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Luleå University of Technology – a new elite sport-friendly university

Published: 9 December 2019

The Swedish Sports Confederation has appointed Luleå University of Technology to an elite sport-friendly university. The University also plans for an elite environment for cross-country skiing, biathlon and ski orienteering.

– The conditions for combining elite sports with studies at Scandinavia's northernmost technical university are already good. It's great that we, together with the Swedish Sports Confederation, now further develop the possibilities to invest in academic studies in parallel with sports at the highest level. We have fantastic conditions for winter sports and also have several of Sweden's best teams in ice hockey, football, basketball and handball in our region, says Vice-Chancellor Birgitta Bergvall-Kåreborn.

It is from mid-year 2020 Luleå University of Technology will become one of Sweden's 13 elite sport-friendly universities. Being an elite sport-friendly educational institution means that students who are top-level athletes get access to qualified study counseling and to an adaptation of their studies.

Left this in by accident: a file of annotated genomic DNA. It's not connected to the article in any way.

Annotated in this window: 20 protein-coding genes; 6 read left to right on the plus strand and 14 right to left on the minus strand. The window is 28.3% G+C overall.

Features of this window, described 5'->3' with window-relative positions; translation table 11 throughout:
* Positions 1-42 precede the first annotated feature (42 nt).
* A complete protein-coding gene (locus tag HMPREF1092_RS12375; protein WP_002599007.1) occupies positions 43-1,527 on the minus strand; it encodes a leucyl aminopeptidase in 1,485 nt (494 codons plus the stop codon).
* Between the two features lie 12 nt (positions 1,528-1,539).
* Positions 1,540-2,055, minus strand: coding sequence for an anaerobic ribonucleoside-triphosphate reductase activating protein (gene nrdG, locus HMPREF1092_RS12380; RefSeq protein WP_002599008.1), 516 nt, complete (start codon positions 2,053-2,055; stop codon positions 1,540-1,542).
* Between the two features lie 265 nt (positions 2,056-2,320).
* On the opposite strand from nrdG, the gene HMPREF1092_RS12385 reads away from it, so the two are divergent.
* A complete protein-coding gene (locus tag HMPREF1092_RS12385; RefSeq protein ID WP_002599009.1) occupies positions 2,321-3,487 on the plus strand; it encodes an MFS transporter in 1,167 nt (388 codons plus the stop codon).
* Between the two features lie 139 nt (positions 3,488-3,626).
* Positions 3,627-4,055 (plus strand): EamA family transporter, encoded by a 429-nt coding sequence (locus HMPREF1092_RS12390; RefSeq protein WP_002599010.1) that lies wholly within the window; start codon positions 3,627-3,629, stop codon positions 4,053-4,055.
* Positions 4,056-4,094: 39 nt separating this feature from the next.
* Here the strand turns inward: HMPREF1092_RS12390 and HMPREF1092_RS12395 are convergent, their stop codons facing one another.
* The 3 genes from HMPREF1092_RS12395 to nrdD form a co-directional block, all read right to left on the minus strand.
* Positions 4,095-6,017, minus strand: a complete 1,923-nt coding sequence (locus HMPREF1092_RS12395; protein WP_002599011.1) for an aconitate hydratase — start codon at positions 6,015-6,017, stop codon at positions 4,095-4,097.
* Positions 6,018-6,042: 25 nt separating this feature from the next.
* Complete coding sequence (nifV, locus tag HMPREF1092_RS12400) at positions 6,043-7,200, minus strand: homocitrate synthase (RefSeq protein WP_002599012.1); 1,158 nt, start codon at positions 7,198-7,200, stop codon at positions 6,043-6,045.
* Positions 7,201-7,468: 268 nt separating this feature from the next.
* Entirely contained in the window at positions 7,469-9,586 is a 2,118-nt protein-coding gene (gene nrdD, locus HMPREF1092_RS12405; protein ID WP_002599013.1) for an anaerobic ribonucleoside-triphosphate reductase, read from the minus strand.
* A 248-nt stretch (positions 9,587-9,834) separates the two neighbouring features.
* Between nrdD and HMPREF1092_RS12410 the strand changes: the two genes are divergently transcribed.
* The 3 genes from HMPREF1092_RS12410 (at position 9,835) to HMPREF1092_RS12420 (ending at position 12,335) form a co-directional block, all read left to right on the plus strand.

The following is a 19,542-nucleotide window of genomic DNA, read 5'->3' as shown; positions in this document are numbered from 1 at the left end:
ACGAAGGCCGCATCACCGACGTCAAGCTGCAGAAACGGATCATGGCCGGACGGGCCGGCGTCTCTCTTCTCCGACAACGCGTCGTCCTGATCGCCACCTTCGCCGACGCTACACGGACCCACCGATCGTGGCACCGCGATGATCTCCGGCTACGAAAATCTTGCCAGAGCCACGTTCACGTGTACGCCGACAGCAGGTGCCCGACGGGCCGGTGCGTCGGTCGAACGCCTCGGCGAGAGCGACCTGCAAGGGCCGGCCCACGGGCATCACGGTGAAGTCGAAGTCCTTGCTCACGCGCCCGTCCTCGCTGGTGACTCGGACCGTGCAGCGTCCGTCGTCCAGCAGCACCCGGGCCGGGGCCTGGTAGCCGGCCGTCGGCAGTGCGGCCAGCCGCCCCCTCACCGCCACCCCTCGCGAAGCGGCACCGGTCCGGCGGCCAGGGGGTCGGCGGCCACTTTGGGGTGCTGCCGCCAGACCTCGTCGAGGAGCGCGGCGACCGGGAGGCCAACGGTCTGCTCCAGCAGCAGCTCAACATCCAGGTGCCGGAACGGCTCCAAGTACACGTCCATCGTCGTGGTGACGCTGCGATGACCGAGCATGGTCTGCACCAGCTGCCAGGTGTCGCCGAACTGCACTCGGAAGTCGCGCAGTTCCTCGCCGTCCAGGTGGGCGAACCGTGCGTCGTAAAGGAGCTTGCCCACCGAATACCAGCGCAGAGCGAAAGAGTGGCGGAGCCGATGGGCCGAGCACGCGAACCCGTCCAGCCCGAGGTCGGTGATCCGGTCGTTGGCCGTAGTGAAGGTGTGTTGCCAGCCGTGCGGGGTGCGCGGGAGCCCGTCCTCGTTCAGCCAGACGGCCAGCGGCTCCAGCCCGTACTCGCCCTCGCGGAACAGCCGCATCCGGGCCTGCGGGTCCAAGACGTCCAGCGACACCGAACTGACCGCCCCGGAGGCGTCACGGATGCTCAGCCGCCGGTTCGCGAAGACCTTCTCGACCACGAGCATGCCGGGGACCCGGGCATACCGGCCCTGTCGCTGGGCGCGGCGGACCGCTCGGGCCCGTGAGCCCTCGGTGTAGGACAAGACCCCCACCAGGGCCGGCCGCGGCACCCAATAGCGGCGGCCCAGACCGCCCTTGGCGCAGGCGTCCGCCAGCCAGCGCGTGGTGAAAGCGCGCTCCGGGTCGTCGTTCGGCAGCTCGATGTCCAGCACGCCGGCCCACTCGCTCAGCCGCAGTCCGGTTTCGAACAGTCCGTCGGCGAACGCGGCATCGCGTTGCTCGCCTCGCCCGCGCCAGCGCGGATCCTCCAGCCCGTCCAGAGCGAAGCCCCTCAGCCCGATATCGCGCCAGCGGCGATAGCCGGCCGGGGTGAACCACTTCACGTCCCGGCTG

Applying on the same terms 

Students who may be in question must, at a high level, practice a sport that is part of one of the Swedish Sports Confederation's 72 special sports federations. Application and admission to the education are made on the same terms as for all other prospective students.

– Being able to give more opportunities to combine elite sports with academic studies should give more Swedish medals and elite athletes who succeed even after their sports careers, says Peter Mattsson, head of sports development at the Swedish Sports Confederation.

Special focus on ski sports

Thanks to the good conditions for winter sports and proximity to excellent facilities in the region, Luleå University of Technology is also planning for a special elite environment for cross-country skiing, biathlon and ski orienteering. 

– I see great advantages in cooperation between sports. Cross-country skiers, biathletes and ski orienteeres, for example, can benefit from their different experiences and together develop in a stimulating environment. Having something besides sports – studies and a social context – is hugely important for developing both as a person and as an athlete, says Lena Turesson, one of the University's elite sports coordinators who has a background as an elite orienteer and ski orienteer, with two individual World Cup goldmedals in ski orienteering.

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